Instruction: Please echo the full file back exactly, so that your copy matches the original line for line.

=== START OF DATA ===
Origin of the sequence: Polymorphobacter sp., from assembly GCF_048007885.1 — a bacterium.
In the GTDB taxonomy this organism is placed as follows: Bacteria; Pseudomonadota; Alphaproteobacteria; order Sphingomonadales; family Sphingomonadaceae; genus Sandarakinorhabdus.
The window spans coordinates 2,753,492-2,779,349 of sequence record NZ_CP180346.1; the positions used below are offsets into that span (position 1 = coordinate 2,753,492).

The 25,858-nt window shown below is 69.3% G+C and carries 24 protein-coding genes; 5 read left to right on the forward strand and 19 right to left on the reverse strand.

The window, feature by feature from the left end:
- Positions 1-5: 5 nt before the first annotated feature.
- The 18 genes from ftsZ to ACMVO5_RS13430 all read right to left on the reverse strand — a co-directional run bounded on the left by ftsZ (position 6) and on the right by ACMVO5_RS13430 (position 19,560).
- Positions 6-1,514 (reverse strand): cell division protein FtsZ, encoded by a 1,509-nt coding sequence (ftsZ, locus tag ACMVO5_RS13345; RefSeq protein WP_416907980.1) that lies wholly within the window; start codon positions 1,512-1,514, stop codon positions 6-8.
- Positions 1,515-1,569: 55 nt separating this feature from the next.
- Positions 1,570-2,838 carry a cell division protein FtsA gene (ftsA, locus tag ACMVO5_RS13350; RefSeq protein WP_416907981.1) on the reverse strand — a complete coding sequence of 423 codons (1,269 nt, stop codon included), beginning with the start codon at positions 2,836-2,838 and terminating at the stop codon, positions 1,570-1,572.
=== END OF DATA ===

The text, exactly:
Origin of the sequence: Polymorphobacter sp., from assembly GCF_048007885.1 — a bacterium.
In the GTDB taxonomy this organism is placed as follows: Bacteria; Pseudomonadota; Alphaproteobacteria; order Sphingomonadales; family Sphingomonadaceae; genus Sandarakinorhabdus.
The window spans coordinates 2,753,492-2,779,349 of sequence record NZ_CP180346.1; the positions used below are offsets into that span (position 1 = coordinate 2,753,492).

The 25,858-nt window shown below is 69.3% G+C and carries 24 protein-coding genes; 5 read left to right on the forward strand and 19 right to left on the reverse strand.

The window, feature by feature from the left end:
- Positions 1-5: 5 nt before the first annotated feature.
- The 18 genes from ftsZ to ACMVO5_RS13430 all read right to left on the reverse strand — a co-directional run bounded on the left by ftsZ (position 6) and on the right by ACMVO5_RS13430 (position 19,560).
- Positions 6-1,514 (reverse strand): cell division protein FtsZ, encoded by a 1,509-nt coding sequence (ftsZ, locus tag ACMVO5_RS13345; RefSeq protein WP_416907980.1) that lies wholly within the window; start codon positions 1,512-1,514, stop codon positions 6-8.
- Positions 1,515-1,569: 55 nt separating this feature from the next.
- Positions 1,570-2,838 carry a cell division protein FtsA gene (ftsA, locus tag ACMVO5_RS13350; RefSeq protein WP_416907981.1) on the reverse strand — a complete coding sequence of 423 codons (1,269 nt, stop codon included), beginning with the start codon at positions 2,836-2,838 and terminating at the stop codon, positions 1,570-1,572.